How To Boost Mindfulness During The Coronavirus Outbreak

Photographed by Jessica Garcia.
The novel Coronavirus is more than a pandemic. It’s a worldwide invitation to panic.
Almost 150 countries today now have reported cases of COVID-19, according to the Centers for Disease Control and Prevention. Last Friday, President Trump announced a national state of emergency as the number of cases continues to grow at a rapid rate in the United States. We are in uncharted territory as the virus continues to spread with a speed and unpredictability that has health officials and governments around the world bracing for the worst.
Anxiety is understandable. These are scary times, especially if you’re a senior citizen or have established respiratory or pre-existing health issues. At the same time, it’s important to remember that worry isn’t a helpful state of being for humanity at large, or for ourselves as individuals. The more we give in to hysteria, the more we tend to make bad decisions  —  in business, government, and our personal lives. Neuroscientists from the University of Pittsburgh have actually shown that panic can penetrate into our prefrontal cortexes and short-circuit our normal decision-making processes.
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That’s one reason why it’s so important in the face of any crisis, including a pandemic, to try our best to maintain our mindfulness and composure. Granted, this can be easier said than done when our kids can’t go to school and we can’t go to work and we’re stockpiling food and everyone is stuck at home furiously washing their hands. And yet in some respects, the Coronavirus outbreak may actually make it easier for us to be mindful, to slow down, and to connect with ourselves and our well-being ,  if only we can recognize the opportunity.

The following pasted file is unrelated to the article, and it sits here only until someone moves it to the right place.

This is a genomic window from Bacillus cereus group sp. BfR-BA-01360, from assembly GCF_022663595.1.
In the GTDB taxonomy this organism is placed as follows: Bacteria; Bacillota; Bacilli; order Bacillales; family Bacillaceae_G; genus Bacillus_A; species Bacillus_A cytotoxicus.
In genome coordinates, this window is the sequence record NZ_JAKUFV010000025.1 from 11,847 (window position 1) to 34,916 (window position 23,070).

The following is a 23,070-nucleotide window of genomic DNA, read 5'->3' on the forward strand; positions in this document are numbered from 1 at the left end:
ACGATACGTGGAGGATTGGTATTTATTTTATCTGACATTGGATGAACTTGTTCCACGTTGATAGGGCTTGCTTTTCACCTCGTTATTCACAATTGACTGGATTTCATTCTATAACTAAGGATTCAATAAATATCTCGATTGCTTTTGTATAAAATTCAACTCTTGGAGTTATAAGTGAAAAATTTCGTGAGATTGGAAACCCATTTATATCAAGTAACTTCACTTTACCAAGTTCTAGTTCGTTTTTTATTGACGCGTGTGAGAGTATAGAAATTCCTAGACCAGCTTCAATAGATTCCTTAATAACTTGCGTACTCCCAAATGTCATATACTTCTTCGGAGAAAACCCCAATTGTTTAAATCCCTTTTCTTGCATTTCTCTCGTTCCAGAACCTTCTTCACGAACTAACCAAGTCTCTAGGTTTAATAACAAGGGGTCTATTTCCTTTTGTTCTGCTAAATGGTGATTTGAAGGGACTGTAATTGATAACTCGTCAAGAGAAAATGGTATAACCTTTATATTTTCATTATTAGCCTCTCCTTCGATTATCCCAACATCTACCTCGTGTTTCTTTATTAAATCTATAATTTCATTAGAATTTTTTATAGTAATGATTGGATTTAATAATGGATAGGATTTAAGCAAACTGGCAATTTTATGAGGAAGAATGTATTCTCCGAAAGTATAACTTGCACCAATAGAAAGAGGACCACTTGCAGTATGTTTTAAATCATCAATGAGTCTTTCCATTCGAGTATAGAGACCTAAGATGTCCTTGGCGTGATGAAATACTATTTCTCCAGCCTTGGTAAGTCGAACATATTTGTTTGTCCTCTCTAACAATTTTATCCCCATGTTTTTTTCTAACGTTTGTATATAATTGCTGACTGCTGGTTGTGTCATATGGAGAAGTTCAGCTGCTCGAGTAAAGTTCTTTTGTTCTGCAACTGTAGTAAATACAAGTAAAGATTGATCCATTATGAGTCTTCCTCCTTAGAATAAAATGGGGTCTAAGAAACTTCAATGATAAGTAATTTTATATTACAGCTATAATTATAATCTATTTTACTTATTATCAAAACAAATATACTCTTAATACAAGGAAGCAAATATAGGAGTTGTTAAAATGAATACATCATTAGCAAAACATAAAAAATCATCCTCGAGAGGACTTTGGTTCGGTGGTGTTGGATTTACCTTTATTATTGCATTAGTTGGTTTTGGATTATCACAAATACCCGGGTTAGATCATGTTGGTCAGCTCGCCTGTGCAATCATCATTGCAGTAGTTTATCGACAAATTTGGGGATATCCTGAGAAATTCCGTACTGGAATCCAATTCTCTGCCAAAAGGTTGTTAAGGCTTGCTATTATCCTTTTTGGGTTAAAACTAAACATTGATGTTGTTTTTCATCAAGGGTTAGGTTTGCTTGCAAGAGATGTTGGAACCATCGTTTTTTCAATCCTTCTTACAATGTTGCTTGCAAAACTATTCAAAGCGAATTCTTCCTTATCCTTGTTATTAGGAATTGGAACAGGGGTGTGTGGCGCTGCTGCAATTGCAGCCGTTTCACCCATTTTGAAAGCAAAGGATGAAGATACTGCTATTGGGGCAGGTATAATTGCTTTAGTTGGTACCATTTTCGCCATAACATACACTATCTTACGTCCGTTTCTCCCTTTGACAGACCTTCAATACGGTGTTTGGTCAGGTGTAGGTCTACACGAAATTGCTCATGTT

I had this realisation while I was looking at side-by-side NASA images of China from outer space, one taken in January 2020 and the other in February 2020. It’s striking just how much pollution has been eliminated from the atmosphere as a result of the slowdown in China’s economy and the travel restrictions that the Chinese government has put into place. Economists might look at those images and see cause for concern:  manufacturing disruptions, supply chain issues, a slow-down in international trade. What I see is beautiful blue healthy air for the first time in ages.
This time can be a reminder that sometimes being forced to slow down can have surprising benefits. And I’m not just talking about eliminating pollution. It’s also about having time for self-growth and self-care and paying attention to parts of ourselves, our relationships, and our families that often get pushed to the back-burner in the hustle and bustle of everyday life.
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Following is some food for thought when it comes to empowering yourself with a more calm and grounded mindset as we all battle the changes in reality that the coronavirus pandemic brings.

Use seemingly tedious moments as a time to centre yourself

Think about something as simple as having to wash our hands. On the one hand, having to take regular trips to the bathroom faucet to clean ourselves of germs is annoying and a disruption. But what if we switch our mindset and rather than begrudge the exercise we instead take it as an opportunity for self-connection and reflection? It’s twenty seconds where we can take a breath, slow down and have a moment to centre ourselves. There’s no rush. We can’t check our phones. We can’t go a million miles an hour.